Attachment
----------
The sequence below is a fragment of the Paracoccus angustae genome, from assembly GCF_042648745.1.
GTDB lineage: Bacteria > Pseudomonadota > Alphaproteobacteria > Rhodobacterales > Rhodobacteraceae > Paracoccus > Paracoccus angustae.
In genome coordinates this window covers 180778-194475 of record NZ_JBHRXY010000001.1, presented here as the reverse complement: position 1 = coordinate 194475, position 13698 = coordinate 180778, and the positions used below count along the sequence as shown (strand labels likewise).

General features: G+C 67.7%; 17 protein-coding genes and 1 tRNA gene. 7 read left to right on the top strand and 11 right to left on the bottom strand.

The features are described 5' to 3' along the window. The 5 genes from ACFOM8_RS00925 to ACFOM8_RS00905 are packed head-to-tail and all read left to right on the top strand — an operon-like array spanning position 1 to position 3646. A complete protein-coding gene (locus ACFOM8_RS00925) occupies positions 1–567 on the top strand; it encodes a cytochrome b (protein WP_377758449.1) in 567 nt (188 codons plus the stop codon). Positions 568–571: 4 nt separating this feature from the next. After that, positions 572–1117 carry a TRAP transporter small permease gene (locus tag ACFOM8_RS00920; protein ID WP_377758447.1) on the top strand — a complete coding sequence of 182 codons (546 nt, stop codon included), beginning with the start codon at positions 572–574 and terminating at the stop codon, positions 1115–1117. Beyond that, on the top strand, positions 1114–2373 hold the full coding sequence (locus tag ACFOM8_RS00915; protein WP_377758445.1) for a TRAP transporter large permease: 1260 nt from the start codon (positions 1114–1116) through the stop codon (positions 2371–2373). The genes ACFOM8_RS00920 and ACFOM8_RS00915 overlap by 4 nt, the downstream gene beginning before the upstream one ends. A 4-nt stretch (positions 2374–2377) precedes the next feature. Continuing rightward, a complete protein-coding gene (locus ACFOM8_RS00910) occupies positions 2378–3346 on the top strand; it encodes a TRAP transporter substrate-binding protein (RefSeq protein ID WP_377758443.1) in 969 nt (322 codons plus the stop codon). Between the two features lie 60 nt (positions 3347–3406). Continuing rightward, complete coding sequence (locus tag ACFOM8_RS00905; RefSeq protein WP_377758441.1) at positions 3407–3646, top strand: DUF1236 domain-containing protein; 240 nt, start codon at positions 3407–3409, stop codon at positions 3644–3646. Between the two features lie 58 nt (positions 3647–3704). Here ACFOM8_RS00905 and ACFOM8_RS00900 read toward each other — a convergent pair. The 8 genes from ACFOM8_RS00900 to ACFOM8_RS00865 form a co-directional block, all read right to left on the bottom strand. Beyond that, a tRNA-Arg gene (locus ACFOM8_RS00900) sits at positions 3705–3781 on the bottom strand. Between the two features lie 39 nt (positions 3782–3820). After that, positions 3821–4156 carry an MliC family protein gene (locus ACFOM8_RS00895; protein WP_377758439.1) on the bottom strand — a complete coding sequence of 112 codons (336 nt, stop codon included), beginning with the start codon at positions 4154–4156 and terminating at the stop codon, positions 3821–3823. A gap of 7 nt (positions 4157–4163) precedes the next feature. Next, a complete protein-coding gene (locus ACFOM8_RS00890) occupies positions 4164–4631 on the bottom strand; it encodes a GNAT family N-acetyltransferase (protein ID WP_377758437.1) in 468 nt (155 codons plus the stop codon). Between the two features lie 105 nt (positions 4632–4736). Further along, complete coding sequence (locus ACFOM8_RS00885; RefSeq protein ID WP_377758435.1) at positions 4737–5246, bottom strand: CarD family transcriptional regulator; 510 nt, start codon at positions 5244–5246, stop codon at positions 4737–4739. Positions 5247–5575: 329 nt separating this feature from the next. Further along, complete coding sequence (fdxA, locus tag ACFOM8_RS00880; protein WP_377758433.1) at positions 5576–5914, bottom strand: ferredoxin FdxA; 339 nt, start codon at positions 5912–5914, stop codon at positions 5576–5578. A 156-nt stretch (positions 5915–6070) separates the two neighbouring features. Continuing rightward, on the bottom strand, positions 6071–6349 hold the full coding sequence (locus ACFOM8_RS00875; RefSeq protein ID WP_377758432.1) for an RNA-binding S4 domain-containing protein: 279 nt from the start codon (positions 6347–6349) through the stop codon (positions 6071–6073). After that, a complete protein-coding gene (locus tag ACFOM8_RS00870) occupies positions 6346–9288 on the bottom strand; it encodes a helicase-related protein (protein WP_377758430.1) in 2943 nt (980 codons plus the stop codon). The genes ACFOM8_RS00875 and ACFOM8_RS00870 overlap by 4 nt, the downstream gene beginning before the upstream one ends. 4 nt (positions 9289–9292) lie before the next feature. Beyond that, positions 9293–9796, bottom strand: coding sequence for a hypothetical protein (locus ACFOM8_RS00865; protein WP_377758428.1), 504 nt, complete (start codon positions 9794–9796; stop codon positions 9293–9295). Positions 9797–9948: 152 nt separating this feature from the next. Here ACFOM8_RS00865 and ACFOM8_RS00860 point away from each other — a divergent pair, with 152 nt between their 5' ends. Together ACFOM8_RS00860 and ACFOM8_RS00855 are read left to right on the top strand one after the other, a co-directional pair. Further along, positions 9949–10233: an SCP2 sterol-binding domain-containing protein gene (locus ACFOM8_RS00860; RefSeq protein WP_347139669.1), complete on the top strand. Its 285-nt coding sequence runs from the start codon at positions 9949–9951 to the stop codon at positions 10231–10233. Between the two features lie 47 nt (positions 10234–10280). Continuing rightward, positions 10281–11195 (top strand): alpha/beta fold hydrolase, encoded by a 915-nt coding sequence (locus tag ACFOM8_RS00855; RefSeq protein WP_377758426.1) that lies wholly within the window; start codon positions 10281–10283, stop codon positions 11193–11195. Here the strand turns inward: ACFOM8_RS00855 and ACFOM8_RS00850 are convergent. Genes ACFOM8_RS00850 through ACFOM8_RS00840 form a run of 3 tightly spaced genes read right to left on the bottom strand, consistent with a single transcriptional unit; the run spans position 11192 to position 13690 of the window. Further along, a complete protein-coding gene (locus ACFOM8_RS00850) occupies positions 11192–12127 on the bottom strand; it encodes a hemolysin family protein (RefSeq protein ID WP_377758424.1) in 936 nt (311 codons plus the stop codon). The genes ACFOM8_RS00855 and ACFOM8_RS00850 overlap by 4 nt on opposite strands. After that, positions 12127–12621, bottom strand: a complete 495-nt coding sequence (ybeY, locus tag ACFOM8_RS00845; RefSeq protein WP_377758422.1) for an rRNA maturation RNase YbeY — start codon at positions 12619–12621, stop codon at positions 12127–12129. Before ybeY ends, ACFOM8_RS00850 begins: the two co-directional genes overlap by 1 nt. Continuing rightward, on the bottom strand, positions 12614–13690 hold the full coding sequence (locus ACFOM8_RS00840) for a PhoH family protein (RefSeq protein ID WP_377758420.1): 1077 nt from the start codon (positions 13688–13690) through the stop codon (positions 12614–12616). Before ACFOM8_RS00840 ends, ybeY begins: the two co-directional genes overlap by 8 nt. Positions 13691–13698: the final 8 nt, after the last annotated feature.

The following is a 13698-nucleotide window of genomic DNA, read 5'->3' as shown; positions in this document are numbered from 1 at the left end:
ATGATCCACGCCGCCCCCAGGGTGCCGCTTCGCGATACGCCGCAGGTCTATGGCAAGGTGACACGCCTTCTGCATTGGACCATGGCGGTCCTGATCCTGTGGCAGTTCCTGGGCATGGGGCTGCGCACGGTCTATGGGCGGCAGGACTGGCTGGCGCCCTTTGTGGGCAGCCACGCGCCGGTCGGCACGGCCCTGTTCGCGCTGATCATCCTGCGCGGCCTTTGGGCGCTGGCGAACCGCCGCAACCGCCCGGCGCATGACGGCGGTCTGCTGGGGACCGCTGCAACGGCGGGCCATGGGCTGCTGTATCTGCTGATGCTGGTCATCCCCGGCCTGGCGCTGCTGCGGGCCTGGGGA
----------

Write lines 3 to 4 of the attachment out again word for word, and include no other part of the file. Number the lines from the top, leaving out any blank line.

In genome coordinates this window covers 180778-194475 of record NZ_JBHRXY010000001.1, presented here as the reverse complement: position 1 = coordinate 194475, position 13698 = coordinate 180778, and the positions used below count along the sequence as shown (strand labels likewise).

General features: G+C 67.7%; 17 protein-coding genes and 1 tRNA gene. 7 read left to right on the top strand and 11 right to left on the bottom strand.